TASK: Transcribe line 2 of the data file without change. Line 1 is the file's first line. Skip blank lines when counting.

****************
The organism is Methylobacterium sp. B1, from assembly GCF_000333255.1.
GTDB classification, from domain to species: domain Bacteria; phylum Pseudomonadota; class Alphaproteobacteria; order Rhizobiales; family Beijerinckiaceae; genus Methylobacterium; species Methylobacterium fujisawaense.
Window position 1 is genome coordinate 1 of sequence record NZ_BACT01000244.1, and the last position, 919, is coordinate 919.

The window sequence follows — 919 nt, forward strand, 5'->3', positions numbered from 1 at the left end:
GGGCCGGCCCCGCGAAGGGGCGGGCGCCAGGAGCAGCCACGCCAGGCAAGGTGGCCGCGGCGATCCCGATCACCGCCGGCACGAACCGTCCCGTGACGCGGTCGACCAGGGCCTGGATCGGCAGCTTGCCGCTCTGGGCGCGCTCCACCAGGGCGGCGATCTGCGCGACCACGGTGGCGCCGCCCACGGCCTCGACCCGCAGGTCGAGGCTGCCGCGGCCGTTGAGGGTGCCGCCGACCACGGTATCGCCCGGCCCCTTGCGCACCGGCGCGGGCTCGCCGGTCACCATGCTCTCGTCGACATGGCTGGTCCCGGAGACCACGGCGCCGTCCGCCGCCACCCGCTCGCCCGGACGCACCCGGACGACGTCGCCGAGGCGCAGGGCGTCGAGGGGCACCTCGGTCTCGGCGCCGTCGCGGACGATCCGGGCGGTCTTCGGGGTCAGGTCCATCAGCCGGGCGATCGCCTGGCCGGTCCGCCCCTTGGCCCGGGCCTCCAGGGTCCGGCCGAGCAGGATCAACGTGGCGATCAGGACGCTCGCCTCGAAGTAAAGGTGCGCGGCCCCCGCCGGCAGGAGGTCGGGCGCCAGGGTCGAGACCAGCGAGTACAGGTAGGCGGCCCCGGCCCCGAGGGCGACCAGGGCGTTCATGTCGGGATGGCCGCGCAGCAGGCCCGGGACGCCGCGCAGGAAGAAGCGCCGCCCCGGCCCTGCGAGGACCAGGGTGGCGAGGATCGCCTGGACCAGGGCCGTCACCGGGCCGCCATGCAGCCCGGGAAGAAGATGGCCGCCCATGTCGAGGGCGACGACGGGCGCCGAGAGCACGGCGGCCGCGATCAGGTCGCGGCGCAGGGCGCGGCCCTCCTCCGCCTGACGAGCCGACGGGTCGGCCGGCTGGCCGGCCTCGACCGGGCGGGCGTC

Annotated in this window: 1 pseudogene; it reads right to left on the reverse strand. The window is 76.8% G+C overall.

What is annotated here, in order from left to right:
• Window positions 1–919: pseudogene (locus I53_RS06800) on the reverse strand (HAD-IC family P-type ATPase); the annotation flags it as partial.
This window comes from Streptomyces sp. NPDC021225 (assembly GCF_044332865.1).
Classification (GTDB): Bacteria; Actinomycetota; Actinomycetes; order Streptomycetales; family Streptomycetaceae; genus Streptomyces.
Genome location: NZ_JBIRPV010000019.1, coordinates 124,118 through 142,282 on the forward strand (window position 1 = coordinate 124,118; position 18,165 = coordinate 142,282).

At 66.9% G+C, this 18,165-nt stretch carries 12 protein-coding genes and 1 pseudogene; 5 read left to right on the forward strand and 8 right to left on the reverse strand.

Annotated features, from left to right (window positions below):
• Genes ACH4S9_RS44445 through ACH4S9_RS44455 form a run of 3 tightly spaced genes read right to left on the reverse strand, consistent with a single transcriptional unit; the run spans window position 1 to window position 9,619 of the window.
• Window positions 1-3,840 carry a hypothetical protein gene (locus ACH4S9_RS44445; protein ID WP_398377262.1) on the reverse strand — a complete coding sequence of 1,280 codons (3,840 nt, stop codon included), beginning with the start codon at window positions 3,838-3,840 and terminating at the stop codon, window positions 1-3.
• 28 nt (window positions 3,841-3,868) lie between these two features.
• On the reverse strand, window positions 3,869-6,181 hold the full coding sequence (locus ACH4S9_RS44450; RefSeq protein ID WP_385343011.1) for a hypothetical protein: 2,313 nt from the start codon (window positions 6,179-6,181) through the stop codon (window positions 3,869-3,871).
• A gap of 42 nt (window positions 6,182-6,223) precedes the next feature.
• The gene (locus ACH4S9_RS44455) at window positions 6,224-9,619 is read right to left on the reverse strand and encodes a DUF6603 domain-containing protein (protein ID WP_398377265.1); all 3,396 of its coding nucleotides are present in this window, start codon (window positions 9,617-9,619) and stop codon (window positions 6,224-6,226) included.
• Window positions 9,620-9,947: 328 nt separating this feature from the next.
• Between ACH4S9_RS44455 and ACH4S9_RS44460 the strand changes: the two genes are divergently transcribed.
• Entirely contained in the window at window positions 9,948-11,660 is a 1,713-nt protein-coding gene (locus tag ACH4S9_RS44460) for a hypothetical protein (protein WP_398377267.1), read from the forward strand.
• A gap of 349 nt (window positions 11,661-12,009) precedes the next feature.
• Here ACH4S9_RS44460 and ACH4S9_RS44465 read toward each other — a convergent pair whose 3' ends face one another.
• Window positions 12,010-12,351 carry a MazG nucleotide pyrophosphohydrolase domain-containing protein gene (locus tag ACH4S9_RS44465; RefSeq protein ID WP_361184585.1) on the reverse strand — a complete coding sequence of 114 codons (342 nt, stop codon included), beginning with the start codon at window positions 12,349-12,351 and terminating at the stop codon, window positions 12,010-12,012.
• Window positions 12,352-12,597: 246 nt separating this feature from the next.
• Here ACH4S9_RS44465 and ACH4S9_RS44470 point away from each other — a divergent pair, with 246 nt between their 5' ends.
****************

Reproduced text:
GTDB classification, from domain to species: domain Bacteria; phylum Pseudomonadota; class Alphaproteobacteria; order Rhizobiales; family Beijerinckiaceae; genus Methylobacterium; species Methylobacterium fujisawaense.